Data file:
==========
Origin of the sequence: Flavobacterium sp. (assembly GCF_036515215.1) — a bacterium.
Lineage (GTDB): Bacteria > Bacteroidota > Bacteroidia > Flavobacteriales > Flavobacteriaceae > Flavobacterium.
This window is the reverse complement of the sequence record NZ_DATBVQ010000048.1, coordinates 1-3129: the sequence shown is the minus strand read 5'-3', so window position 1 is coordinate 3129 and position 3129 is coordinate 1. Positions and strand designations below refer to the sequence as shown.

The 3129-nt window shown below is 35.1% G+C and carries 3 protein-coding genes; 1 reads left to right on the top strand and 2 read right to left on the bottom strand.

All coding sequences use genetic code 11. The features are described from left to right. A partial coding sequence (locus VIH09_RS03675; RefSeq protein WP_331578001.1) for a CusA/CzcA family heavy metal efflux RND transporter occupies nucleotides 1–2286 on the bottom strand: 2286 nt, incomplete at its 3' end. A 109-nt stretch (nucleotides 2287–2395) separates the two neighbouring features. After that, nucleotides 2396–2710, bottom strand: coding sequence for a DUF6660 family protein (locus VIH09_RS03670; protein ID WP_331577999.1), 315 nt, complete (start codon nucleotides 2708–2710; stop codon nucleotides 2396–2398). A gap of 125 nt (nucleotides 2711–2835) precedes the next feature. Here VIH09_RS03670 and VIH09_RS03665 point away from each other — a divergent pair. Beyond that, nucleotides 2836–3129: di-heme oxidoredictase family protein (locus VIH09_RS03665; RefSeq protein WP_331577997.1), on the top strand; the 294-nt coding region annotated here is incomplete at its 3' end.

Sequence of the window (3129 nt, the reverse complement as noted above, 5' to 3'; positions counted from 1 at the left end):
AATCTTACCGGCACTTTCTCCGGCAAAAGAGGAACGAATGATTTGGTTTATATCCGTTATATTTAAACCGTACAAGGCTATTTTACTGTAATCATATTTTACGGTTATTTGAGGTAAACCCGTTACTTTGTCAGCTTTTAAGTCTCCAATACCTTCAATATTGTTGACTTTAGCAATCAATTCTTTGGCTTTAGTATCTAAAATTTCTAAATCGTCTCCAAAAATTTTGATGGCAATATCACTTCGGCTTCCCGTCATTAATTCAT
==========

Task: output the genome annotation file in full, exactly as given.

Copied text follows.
Origin of the sequence: Flavobacterium sp. (assembly GCF_036515215.1) — a bacterium.
Lineage (GTDB): Bacteria > Bacteroidota > Bacteroidia > Flavobacteriales > Flavobacteriaceae > Flavobacterium.
This window is the reverse complement of the sequence record NZ_DATBVQ010000048.1, coordinates 1-3129: the sequence shown is the minus strand read 5'-3', so window position 1 is coordinate 3129 and position 3129 is coordinate 1. Positions and strand designations below refer to the sequence as shown.

The 3129-nt window shown below is 35.1% G+C and carries 3 protein-coding genes; 1 reads left to right on the top strand and 2 read right to left on the bottom strand.

All coding sequences use genetic code 11. The features are described from left to right. A partial coding sequence (locus VIH09_RS03675; RefSeq protein WP_331578001.1) for a CusA/CzcA family heavy metal efflux RND transporter occupies nucleotides 1–2286 on the bottom strand: 2286 nt, incomplete at its 3' end. A 109-nt stretch (nucleotides 2287–2395) separates the two neighbouring features. After that, nucleotides 2396–2710, bottom strand: coding sequence for a DUF6660 family protein (locus VIH09_RS03670; protein ID WP_331577999.1), 315 nt, complete (start codon nucleotides 2708–2710; stop codon nucleotides 2396–2398). A gap of 125 nt (nucleotides 2711–2835) precedes the next feature. Here VIH09_RS03670 and VIH09_RS03665 point away from each other — a divergent pair. Beyond that, nucleotides 2836–3129: di-heme oxidoredictase family protein (locus VIH09_RS03665; RefSeq protein WP_331577997.1), on the top strand; the 294-nt coding region annotated here is incomplete at its 3' end.

Sequence of the window (3129 nt, the reverse complement as noted above, 5' to 3'; positions counted from 1 at the left end):
AATCTTACCGGCACTTTCTCCGGCAAAAGAGGAACGAATGATTTGGTTTATATCCGTTATATTTAAACCGTACAAGGCTATTTTACTGTAATCATATTTTACGGTTATTTGAGGTAAACCCGTTACTTTGTCAGCTTTTAAGTCTCCAATACCTTCAATATTGTTGACTTTAGCAATCAATTCTTTGGCTTTAGTATCTAAAATTTCTAAATCGTCTCCAAAAATTTTGATGGCAATATCACTTCGGCTTCCCGTCATTAATTCAT